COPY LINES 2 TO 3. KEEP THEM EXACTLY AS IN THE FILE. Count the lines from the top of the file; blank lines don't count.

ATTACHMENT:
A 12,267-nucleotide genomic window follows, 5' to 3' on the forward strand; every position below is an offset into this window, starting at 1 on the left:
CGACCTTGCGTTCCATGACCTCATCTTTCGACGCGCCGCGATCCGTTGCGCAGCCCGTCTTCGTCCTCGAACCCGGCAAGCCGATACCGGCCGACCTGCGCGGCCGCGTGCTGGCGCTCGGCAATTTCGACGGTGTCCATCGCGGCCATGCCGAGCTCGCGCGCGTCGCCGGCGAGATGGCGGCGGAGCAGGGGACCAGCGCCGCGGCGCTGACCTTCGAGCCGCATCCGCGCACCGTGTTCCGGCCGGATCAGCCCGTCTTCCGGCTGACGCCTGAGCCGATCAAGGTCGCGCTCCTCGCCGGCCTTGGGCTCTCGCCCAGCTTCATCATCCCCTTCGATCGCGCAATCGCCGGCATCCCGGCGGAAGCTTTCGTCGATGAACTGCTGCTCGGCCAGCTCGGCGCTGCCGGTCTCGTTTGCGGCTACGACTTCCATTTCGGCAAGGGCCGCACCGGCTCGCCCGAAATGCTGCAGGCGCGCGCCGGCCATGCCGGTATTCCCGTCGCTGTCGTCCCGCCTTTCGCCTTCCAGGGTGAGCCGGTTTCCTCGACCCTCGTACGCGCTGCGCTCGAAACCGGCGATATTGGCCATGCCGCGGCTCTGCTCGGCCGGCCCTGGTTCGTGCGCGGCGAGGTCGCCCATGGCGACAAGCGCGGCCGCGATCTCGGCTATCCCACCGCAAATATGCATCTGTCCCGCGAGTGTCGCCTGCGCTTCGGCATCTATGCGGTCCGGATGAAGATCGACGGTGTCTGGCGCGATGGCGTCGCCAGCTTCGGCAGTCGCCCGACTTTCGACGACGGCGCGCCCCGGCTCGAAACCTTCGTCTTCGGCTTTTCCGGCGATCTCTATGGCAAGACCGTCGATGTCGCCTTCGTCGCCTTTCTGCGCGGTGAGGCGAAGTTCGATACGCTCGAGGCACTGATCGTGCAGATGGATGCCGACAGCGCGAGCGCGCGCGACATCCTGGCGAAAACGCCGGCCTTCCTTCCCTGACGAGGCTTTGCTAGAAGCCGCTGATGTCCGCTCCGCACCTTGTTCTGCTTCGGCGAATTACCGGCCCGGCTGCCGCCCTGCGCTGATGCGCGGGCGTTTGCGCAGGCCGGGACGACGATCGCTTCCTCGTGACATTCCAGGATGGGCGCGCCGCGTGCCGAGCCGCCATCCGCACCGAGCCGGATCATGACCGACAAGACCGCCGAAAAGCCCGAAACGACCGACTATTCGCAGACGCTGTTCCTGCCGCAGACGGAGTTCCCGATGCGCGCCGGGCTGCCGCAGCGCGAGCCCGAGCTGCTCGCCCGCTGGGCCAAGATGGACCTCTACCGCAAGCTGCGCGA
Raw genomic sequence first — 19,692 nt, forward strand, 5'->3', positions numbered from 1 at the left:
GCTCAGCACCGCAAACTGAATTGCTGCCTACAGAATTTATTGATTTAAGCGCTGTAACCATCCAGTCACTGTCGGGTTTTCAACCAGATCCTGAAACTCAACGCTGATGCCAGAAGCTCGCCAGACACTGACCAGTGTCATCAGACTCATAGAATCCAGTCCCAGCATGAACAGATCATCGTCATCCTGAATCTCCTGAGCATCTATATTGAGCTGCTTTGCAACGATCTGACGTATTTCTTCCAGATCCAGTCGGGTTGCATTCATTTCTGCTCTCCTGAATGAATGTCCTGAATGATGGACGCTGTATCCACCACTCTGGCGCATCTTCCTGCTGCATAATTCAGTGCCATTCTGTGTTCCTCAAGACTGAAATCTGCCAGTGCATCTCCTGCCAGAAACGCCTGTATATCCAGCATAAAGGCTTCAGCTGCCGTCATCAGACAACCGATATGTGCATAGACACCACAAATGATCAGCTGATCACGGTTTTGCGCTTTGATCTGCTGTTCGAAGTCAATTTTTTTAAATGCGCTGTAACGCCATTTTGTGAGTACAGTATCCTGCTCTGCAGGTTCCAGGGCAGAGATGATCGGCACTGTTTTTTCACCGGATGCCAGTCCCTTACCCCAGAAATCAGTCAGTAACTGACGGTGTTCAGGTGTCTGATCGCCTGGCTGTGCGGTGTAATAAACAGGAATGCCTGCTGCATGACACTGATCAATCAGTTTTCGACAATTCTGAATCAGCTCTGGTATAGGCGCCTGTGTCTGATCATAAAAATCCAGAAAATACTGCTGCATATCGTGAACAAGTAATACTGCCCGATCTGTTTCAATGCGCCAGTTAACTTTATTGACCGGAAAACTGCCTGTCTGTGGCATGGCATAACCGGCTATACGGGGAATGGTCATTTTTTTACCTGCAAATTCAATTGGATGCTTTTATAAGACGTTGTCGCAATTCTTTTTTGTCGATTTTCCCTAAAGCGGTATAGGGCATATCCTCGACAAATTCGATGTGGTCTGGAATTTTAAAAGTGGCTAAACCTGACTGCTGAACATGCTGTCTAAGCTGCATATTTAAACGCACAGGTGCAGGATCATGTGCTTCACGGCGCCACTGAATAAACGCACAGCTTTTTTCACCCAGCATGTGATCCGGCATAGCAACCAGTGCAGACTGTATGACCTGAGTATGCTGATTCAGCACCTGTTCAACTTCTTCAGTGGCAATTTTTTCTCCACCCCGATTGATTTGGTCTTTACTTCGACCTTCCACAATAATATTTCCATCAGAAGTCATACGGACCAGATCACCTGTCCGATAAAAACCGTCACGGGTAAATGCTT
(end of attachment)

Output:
CGACCTTGCGTTCCATGACCTCATCTTTCGACGCGCCGCGATCCGTTGCGCAGCCCGTCTTCGTCCTCGAACCCGGCAAGCCGATACCGGCCGACCTGCGCGGCCGCGTGCTGGCGCTCGGCAATTTCGACGGTGTCCATCGCGGCCATGCCGAGCTCGCGCGCGTCGCCGGCGAGATGGCGGCGGAGCAGGGGACCAGCGCCGCGGCGCTGACCTTCGAGCCGCATCCGCGCACCGTGTTCCGGCCGGATCAGCCCGTCTTCCGGCTGACGCCTGAGCCGATCAAGGTCGCGCTCCTCGCCGGCCTTGGGCTCTCGCCCAGCTTCATCATCCCCTTCGATCGCGCAATCGCCGGCATCCCGGCGGAAGCTTTCGTCGATGAACTGCTGCTCGGCCAGCTCGGCGCTGCCGGTCTCGTTTGCGGCTACGACTTCCATTTCGGCAAGGGCCGCACCGGCTCGCCCGAAATGCTGCAGGCGCGCGCCGGCCATGCCGGTATTCCCGTCGCTGTCGTCCCGCCTTTCGCCTTCCAGGGTGAGCCGGTTTCCTCGACCCTCGTACGCGCTGCGCTCGAAACCGGCGATATTGGCCATGCCGCGGCTCTGCTCGGCCGGCCCTGGTTCGTGCGCGGCGAGGTCGCCCATGGCGACAAGCGCGGCCGCGATCTCGGCTATCCCACCGCAAATATGCATCTGTCCCGCGAGTGTCGCCTGCGCTTCGGCATCTATGCGGTCCGGATGAAGATCGACGGTGTCTGGCGCGATGGCGTCGCCAGCTTCGGCAGTCGCCCGACTTTCGACGACGGCGCGCCCCGGCTCGAAACCTTCGTCTTCGGCTTTTCCGGCGATCTCTATGGCAAGACCGTCGATGTCGCCTTCGTCGCCTTTCTGCGCGGTGAGGCGAAGTTCGATACGCTCGAGGCACTGATCGTGCAGATGGATGCCGACAGCGCGAGCGCGCGCGACATCCTGGCGAAAACGCCGGCCTTCCTTCCCTGACGAGGCTTTGCTAGAAGCCGCTGATGTCCGCTCCGCACCTTGTTCTGCTTCGGCGAATTACCGGCCCGGCTGCCGCCCTGCGCTGATGCGCGGGCGTTTGCGCAGGCCGGGACGACGATCGCTTCCTCGTGACATTCCAGGATGGGCGCGCCGCGTGCCGAGCCGCCATCCGCACCGAGCCGGATCATGACCGACAAGACCGCCGAAAAGCCCGAAACGACCGACTATTCGCAGACGCTGTTCCTGCCGCAGACGGAGTTCCCGATGCGCGCCGGGCTGCCGCAGCGCGAGCCCGAGCTGCTCGCCCGCTGGGCCAAGATGGACCTCTACCGCAAGCTGCGCGA
Raw genomic sequence first — 19,692 nt, forward strand, 5'->3', positions numbered from 1 at the left: